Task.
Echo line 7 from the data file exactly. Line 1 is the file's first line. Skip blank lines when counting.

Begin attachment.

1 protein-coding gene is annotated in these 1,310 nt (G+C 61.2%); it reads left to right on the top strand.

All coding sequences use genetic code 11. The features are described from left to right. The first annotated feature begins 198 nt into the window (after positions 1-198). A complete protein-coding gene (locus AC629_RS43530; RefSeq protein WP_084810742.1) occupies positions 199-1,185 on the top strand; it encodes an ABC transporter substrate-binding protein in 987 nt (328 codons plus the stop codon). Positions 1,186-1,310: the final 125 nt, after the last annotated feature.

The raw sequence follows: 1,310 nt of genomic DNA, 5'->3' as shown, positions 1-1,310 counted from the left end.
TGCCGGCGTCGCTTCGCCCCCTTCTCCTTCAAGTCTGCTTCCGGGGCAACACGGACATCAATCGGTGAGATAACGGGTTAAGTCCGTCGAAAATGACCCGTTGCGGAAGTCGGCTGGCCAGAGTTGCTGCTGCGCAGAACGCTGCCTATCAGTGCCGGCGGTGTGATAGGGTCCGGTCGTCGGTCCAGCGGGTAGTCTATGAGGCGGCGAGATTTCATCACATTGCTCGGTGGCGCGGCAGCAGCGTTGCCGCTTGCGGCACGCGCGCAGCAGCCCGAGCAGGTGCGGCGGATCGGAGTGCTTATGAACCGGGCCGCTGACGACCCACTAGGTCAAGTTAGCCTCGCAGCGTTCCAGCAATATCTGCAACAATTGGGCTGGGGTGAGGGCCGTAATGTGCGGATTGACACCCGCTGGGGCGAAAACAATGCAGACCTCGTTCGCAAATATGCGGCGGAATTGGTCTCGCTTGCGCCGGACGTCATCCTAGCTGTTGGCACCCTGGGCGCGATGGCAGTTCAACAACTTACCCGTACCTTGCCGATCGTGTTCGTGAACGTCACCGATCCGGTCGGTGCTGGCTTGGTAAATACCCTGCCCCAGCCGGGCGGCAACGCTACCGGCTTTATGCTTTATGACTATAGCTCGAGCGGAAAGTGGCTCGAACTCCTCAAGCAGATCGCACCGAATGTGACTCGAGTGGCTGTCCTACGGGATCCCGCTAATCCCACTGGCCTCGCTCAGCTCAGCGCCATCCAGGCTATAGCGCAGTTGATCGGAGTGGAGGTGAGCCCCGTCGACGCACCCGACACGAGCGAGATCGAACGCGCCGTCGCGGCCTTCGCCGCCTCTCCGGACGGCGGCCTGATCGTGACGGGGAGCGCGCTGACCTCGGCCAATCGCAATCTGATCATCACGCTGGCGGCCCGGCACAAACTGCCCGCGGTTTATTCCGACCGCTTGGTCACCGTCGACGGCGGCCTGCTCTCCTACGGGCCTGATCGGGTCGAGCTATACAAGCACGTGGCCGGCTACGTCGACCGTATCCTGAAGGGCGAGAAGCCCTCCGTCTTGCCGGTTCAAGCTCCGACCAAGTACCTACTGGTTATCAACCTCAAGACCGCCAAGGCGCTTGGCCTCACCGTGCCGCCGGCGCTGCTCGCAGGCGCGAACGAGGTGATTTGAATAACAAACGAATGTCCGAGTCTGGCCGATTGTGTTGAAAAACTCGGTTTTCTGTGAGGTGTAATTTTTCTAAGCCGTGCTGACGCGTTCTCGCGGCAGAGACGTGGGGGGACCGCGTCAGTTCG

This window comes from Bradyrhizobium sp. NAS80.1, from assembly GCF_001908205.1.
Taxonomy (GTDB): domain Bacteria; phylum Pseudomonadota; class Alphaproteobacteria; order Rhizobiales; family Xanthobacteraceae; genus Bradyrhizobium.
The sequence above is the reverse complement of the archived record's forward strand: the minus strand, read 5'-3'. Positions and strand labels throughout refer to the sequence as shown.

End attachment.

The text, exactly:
The sequence above is the reverse complement of the archived record's forward strand: the minus strand, read 5'-3'. Positions and strand labels throughout refer to the sequence as shown.